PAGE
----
We humans maintain all sorts of tools for avoiding conflict. We might stuff our feelings down deep and never acknowledge them. We might derail a difficult conversation by changing the subject, or by saying, “We’ll just agree to disagree.” Sometimes avoiding conflict is the best we can do in the moment. But when we make these strategies central to our lives, we can never have what Jesus most wants for us: life, and life abundant.
Jesus’ Way of Love means getting honest about our feelings, staying focused on the difficult but important conversations, and not running away when there’s trouble. Jesus divides to make clear the work of reconciliation. Every one of us will eventually be pruned by the sword of Jesus—cut down from our comfort—so that it becomes possible for us to start growing again.
Jesus teaches this to his disciples in language that makes them—and us—very uncomfortable. But the word “disciple” means “learner.” When we decide to follow Jesus on the Way of Love, we are setting ourselves up to be lifelong learners, always ready to be called up short—to allow change, even radical change, into our lives. There’s work to be done, yes, and we disciples are the ones to do it. But it won’t be easy, because so often our work will be perceived as divisive.
So we may not always welcome with joy the work God gives us. Jeremiah’s words are not neat and tidy, but impassioned—honest and raw. Like a child screaming at a parent, “I hate you so much!,” Jeremiah needs to go through divisiveness with God to arrive eventually at reconciliation. He expresses his doubts faithfully and finds that there is a larger comfort ready to receive him. By the end of his lament, Jeremiah has worked through his emotions and has arrived in a new place:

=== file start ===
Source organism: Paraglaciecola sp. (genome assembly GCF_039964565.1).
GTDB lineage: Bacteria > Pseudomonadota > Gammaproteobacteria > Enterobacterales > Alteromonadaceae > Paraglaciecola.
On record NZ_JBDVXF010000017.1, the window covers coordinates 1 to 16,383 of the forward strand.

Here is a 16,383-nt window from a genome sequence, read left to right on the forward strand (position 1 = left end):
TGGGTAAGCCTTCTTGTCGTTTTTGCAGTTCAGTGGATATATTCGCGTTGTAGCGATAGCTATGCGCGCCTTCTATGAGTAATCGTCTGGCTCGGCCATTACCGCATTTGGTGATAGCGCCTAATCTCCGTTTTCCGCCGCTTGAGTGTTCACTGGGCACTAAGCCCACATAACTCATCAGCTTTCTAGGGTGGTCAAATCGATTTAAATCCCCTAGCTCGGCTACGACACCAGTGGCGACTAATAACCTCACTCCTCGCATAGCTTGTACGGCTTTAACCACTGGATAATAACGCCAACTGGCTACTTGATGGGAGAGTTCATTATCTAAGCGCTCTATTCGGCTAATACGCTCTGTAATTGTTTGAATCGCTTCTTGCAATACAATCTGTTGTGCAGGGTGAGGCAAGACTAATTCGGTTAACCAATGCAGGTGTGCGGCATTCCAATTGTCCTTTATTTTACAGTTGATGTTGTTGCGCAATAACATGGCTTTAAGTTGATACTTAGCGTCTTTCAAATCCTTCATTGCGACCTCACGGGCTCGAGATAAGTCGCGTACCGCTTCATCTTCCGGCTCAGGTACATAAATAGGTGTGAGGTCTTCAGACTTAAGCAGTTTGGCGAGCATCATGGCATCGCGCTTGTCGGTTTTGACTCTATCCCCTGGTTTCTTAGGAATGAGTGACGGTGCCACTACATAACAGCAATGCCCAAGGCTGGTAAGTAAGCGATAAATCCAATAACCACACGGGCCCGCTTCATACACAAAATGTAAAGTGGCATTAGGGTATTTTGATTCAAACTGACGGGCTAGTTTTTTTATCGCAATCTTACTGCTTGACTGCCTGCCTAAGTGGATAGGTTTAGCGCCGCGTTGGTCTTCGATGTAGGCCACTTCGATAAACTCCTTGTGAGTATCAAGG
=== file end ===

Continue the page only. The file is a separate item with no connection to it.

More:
Sing to the Lord; praise the Lord!
For he has delivered the life of the needy from the hands of evildoers.
But can God deliver the needy without calling human beings to the divisive work of exposing evildoers? Not a chance.
The same is true of Jesus’ disciples. He tells them, “Do not be afraid,” even as he sends them out into the most fearful situations. Jesus comes to force a crisis—to divide for the sake of eventually reuniting. Comfort will once again be yours, yes, because you are of more value than many sparrows. But today, let’s accept the challenges God has put before us. Amen.